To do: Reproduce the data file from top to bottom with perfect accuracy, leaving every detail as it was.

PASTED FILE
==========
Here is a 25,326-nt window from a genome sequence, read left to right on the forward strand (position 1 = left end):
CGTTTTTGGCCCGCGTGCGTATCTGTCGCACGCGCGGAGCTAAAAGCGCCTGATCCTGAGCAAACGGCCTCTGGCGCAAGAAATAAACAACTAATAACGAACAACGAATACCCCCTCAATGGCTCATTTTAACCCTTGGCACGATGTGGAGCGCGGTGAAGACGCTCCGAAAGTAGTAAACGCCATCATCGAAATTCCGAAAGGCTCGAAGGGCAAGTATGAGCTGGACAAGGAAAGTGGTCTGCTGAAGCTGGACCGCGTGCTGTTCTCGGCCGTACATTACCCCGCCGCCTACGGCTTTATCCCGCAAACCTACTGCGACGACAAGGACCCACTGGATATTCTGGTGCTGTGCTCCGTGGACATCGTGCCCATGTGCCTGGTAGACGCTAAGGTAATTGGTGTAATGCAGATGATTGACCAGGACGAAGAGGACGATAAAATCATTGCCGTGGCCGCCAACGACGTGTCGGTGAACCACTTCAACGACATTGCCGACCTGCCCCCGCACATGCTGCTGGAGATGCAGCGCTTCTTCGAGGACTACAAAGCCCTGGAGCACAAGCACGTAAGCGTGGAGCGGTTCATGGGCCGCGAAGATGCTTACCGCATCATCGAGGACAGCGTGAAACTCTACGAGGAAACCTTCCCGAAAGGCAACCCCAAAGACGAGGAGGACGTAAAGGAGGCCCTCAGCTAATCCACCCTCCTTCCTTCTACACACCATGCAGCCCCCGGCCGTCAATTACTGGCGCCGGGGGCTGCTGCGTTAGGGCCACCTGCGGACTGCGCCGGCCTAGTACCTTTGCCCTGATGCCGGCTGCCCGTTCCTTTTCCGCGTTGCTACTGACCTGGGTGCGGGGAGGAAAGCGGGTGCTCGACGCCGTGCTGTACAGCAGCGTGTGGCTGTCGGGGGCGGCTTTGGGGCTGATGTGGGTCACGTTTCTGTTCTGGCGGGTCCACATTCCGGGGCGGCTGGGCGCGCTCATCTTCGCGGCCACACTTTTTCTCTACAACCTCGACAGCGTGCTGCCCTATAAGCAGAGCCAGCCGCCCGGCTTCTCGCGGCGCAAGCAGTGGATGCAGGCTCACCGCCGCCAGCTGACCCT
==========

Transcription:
Here is a 25,326-nt window from a genome sequence, read left to right on the forward strand (position 1 = left end):
CGTTTTTGGCCCGCGTGCGTATCTGTCGCACGCGCGGAGCTAAAAGCGCCTGATCCTGAGCAAACGGCCTCTGGCGCAAGAAATAAACAACTAATAACGAACAACGAATACCCCCTCAATGGCTCATTTTAACCCTTGGCACGATGTGGAGCGCGGTGAAGACGCTCCGAAAGTAGTAAACGCCATCATCGAAATTCCGAAAGGCTCGAAGGGCAAGTATGAGCTGGACAAGGAAAGTGGTCTGCTGAAGCTGGACCGCGTGCTGTTCTCGGCCGTACATTACCCCGCCGCCTACGGCTTTATCCCGCAAACCTACTGCGACGACAAGGACCCACTGGATATTCTGGTGCTGTGCTCCGTGGACATCGTGCCCATGTGCCTGGTAGACGCTAAGGTAATTGGTGTAATGCAGATGATTGACCAGGACGAAGAGGACGATAAAATCATTGCCGTGGCCGCCAACGACGTGTCGGTGAACCACTTCAACGACATTGCCGACCTGCCCCCGCACATGCTGCTGGAGATGCAGCGCTTCTTCGAGGACTACAAAGCCCTGGAGCACAAGCACGTAAGCGTGGAGCGGTTCATGGGCCGCGAAGATGCTTACCGCATCATCGAGGACAGCGTGAAACTCTACGAGGAAACCTTCCCGAAAGGCAACCCCAAAGACGAGGAGGACGTAAAGGAGGCCCTCAGCTAATCCACCCTCCTTCCTTCTACACACCATGCAGCCCCCGGCCGTCAATTACTGGCGCCGGGGGCTGCTGCGTTAGGGCCACCTGCGGACTGCGCCGGCCTAGTACCTTTGCCCTGATGCCGGCTGCCCGTTCCTTTTCCGCGTTGCTACTGACCTGGGTGCGGGGAGGAAAGCGGGTGCTCGACGCCGTGCTGTACAGCAGCGTGTGGCTGTCGGGGGCGGCTTTGGGGCTGATGTGGGTCACGTTTCTGTTCTGGCGGGTCCACATTCCGGGGCGGCTGGGCGCGCTCATCTTCGCGGCCACACTTTTTCTCTACAACCTCGACAGCGTGCTGCCCTATAAGCAGAGCCAGCCGCCCGGCTTCTCGCGGCGCAAGCAGTGGATGCAGGCTCACCGCCGCCAGCTGACCCT